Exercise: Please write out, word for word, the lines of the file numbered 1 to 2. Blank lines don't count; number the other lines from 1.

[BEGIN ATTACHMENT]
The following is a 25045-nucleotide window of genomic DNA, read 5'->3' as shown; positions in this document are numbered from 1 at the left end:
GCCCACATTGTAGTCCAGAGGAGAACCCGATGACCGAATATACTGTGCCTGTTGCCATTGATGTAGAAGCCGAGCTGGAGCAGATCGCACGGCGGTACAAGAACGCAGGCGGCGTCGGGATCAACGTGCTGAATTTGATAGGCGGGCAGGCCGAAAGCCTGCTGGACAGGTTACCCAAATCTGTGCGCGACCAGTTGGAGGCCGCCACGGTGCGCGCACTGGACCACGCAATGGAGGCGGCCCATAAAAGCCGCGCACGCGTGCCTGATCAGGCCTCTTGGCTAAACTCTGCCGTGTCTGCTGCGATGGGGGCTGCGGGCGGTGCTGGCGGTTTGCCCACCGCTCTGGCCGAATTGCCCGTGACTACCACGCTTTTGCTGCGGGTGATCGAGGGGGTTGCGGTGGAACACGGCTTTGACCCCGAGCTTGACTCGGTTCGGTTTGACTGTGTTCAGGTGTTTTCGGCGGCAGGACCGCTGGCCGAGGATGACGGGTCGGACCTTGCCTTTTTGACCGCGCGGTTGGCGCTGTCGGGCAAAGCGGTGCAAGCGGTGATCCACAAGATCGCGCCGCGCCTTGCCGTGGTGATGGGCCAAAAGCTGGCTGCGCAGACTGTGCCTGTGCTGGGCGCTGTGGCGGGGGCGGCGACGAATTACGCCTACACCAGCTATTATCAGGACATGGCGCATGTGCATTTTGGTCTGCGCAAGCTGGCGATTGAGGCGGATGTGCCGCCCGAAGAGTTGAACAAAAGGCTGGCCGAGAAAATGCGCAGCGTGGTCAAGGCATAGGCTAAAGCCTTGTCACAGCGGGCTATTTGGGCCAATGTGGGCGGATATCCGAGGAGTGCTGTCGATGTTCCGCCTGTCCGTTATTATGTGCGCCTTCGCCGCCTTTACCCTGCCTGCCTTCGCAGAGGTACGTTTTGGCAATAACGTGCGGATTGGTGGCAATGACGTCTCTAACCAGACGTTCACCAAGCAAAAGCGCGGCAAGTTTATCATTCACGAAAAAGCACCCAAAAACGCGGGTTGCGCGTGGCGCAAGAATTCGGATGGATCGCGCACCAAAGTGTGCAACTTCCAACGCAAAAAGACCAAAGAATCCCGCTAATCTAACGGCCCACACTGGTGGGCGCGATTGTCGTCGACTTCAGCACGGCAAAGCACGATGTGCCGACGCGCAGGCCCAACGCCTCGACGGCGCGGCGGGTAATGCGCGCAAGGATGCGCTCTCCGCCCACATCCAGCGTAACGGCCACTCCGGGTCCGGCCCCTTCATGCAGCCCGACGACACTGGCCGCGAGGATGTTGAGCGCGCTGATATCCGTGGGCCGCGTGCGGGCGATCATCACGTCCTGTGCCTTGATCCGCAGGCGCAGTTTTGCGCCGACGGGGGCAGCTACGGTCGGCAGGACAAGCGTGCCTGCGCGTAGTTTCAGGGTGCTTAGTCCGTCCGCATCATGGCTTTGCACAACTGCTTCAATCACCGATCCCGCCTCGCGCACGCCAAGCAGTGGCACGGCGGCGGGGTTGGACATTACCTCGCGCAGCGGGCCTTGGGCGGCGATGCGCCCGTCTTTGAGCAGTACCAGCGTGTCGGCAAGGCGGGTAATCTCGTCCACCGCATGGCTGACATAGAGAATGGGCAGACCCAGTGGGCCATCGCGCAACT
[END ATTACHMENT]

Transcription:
The following is a 25045-nucleotide window of genomic DNA, read 5'->3' as shown; positions in this document are numbered from 1 at the left end:
GCCCACATTGTAGTCCAGAGGAGAACCCGATGACCGAATATACTGTGCCTGTTGCCATTGATGTAGAAGCCGAGCTGGAGCAGATCGCACGGCGGTACAAGAACGCAGGCGGCGTCGGGATCAACGTGCTGAATTTGATAGGCGGGCAGGCCGAAAGCCTGCTGGACAGGTTACCCAAATCTGTGCGCGACCAGTTGGAGGCCGCCACGGTGCGCGCACTGGACCACGCAATGGAGGCGGCCCATAAAAGCCGCGCACGCGTGCCTGATCAGGCCTCTTGGCTAAACTCTGCCGTGTCTGCTGCGATGGGGGCTGCGGGCGGTGCTGGCGGTTTGCCCACCGCTCTGGCCGAATTGCCCGTGACTACCACGCTTTTGCTGCGGGTGATCGAGGGGGTTGCGGTGGAACACGGCTTTGACCCCGAGCTTGACTCGGTTCGGTTTGACTGTGTTCAGGTGTTTTCGGCGGCAGGACCGCTGGCCGAGGATGACGGGTCGGACCTTGCCTTTTTGACCGCGCGGTTGGCGCTGTCGGGCAAAGCGGTGCAAGCGGTGATCCACAAGATCGCGCCGCGCCTTGCCGTGGTGATGGGCCAAAAGCTGGCTGCGCAGACTGTGCCTGTGCTGGGCGCTGTGGCGGGGGCGGCGACGAATTACGCCTACACCAGCTATTATCAGGACATGGCGCATGTGCATTTTGGTCTGCGCAAGCTGGCGATTGAGGCGGATGTGCCGCCCGAAGAGTTGAACAAAAGGCTGGCCGAGAAAATGCGCAGCGTGGTCAAGGCATAGGCTAAAGCCTTGTCACAGCGGGCTATTTGGGCCAATGTGGGCGGATATCCGAGGAGTGCTGTCGATGTTCCGCCTGTCCGTTATTATGTGCGCCTTCGCCGCCTTTACCCTGCCTGCCTTCGCAGAGGTACGTTTTGGCAATAACGTGCGGATTGGTGGCAATGACGTCTCTAACCAGACGTTCACCAAGCAAAAGCGCGGCAAGTTTATCATTCACGAAAAAGCACCCAAAAACGCGGGTTGCGCGTGGCGCAAGAATTCGGATGGATCGCGCACCAAAGTGTGCAACTTCCAACGCAAAAAGACCAAAGAATCCCGCTAATCTAACGGCCCACACTGGTGGGCGCGATTGTCGTCGACTTCAGCACGGCAAAGCACGATGTGCCGACGCGCAGGCCCAACGCCTCGACGGCGCGGCGGGTAATGCGCGCAAGGATGCGCTCTCCGCCCACATCCAGCGTAACGGCCACTCCGGGTCCGGCCCCTTCATGCAGCCCGACGACACTGGCCGCGAGGATGTTGAGCGCGCTGATATCCGTGGGCCGCGTGCGGGCGATCATCACGTCCTGTGCCTTGATCCGCAGGCGCAGTTTTGCGCCGACGGGGGCAGCTACGGTCGGCAGGACAAGCGTGCCTGCGCGTAGTTTCAGGGTGCTTAGTCCGTCCGCATCATGGCTTTGCACAACTGCTTCAATCACCGATCCCGCCTCGCGCACGCCAAGCAGTGGCACGGCGGCGGGGTTGGACATTACCTCGCGCAGCGGGCCTTGGGCGGCGATGCGCCCGTCTTTGAGCAGTACCAGCGTGTCGGCAAGGCGGGTAATCTCGTCCACCGCATGGCTGACATAGAGAATGGGCAGACCCAGTGGGCCATCGCGCAACT